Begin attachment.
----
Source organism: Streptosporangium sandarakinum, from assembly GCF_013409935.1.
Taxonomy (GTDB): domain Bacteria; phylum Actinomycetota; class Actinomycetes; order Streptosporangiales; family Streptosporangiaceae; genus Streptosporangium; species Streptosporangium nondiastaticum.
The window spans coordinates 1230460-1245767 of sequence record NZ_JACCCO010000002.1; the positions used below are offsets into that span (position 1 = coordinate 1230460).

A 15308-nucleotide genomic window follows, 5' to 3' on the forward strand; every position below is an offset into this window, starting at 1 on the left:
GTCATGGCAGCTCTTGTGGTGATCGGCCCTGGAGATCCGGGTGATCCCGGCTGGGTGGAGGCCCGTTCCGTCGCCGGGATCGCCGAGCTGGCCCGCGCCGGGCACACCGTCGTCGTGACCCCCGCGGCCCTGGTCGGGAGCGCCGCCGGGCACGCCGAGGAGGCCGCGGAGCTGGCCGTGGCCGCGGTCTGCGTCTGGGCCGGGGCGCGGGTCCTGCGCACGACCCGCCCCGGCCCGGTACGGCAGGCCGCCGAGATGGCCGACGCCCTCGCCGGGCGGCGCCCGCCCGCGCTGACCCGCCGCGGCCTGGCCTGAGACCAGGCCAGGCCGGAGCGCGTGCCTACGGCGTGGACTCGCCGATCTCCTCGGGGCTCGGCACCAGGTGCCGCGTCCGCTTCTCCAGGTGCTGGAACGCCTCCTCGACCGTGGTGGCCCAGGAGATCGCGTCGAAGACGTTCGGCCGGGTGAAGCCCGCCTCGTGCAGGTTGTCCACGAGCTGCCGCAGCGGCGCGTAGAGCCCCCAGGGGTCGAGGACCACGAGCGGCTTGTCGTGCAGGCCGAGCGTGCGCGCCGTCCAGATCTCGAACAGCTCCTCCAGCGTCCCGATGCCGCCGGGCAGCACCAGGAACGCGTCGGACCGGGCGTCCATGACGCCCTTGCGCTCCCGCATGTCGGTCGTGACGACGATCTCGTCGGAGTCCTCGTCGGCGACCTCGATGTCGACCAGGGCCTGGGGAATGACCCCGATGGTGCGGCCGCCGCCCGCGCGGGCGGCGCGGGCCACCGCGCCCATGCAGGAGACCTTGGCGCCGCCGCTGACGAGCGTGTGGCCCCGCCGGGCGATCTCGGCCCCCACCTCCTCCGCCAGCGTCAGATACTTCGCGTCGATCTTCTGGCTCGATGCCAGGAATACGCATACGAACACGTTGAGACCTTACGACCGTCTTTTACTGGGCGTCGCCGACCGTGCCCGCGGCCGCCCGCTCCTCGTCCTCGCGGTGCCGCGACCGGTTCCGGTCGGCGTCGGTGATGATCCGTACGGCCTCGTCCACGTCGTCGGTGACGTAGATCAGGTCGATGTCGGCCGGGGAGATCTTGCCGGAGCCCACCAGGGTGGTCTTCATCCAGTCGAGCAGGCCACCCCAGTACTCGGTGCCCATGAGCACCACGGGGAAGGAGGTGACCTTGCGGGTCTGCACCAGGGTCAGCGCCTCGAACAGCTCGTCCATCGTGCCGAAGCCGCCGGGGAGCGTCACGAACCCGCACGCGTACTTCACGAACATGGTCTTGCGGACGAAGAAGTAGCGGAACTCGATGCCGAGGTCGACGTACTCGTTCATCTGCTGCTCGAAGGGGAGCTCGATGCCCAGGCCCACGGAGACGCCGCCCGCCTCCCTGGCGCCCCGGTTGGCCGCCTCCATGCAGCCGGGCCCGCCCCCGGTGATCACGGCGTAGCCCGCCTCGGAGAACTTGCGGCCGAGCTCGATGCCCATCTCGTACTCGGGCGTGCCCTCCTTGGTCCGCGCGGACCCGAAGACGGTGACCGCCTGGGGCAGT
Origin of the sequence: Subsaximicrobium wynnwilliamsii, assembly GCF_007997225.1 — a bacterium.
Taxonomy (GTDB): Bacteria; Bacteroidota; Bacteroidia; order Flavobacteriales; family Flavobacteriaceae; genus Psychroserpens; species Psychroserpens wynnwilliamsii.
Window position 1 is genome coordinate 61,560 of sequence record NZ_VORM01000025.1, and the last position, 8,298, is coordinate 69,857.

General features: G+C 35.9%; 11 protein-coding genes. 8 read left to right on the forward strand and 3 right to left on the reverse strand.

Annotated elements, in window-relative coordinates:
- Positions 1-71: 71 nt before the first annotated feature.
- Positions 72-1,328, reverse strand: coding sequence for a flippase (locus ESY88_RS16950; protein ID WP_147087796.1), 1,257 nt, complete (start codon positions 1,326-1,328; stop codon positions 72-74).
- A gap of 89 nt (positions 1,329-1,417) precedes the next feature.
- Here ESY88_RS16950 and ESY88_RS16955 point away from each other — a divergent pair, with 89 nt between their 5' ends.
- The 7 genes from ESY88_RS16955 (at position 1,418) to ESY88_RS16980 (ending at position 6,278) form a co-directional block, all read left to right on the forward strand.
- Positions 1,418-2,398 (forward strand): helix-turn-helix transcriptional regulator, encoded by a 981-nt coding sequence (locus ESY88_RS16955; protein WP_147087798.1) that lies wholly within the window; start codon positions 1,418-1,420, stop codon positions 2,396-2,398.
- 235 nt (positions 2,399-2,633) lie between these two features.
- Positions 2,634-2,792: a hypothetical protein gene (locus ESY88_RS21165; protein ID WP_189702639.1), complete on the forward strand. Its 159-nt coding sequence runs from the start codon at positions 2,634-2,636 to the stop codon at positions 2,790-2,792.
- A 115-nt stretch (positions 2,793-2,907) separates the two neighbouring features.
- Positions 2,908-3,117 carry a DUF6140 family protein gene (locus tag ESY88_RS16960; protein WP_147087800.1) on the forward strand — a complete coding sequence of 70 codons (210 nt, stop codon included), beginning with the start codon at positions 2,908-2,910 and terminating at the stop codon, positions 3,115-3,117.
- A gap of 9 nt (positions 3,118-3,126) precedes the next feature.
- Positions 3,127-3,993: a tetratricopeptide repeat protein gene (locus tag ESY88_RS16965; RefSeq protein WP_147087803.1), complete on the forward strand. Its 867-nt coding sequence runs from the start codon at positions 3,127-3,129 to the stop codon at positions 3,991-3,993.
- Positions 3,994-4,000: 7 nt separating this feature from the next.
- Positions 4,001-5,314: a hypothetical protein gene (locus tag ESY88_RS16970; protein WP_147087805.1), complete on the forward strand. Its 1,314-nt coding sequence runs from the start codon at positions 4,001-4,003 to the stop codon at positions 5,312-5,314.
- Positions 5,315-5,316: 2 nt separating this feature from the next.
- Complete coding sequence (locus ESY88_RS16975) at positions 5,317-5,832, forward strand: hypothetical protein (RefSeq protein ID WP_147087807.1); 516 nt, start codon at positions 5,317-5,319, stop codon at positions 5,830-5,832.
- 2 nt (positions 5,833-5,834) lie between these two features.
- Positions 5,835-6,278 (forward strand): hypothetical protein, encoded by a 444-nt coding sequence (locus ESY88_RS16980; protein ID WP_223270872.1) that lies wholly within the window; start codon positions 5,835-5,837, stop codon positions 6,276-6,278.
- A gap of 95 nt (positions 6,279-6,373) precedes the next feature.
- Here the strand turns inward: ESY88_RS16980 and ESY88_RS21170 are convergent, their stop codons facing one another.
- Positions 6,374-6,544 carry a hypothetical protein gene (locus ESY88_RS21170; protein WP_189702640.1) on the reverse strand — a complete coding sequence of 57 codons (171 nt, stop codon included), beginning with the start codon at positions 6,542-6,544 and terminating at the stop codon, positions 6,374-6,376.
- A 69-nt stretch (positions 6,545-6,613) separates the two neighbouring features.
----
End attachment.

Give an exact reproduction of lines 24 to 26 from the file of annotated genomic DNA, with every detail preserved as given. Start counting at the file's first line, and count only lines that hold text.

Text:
- Positions 4,001-5,314: a hypothetical protein gene (locus tag ESY88_RS16970; protein WP_147087805.1), complete on the forward strand. Its 1,314-nt coding sequence runs from the start codon at positions 4,001-4,003 to the stop codon at positions 5,312-5,314.
- Positions 5,315-5,316: 2 nt separating this feature from the next.
- Complete coding sequence (locus ESY88_RS16975) at positions 5,317-5,832, forward strand: hypothetical protein (RefSeq protein ID WP_147087807.1); 516 nt, start codon at positions 5,317-5,319, stop codon at positions 5,830-5,832.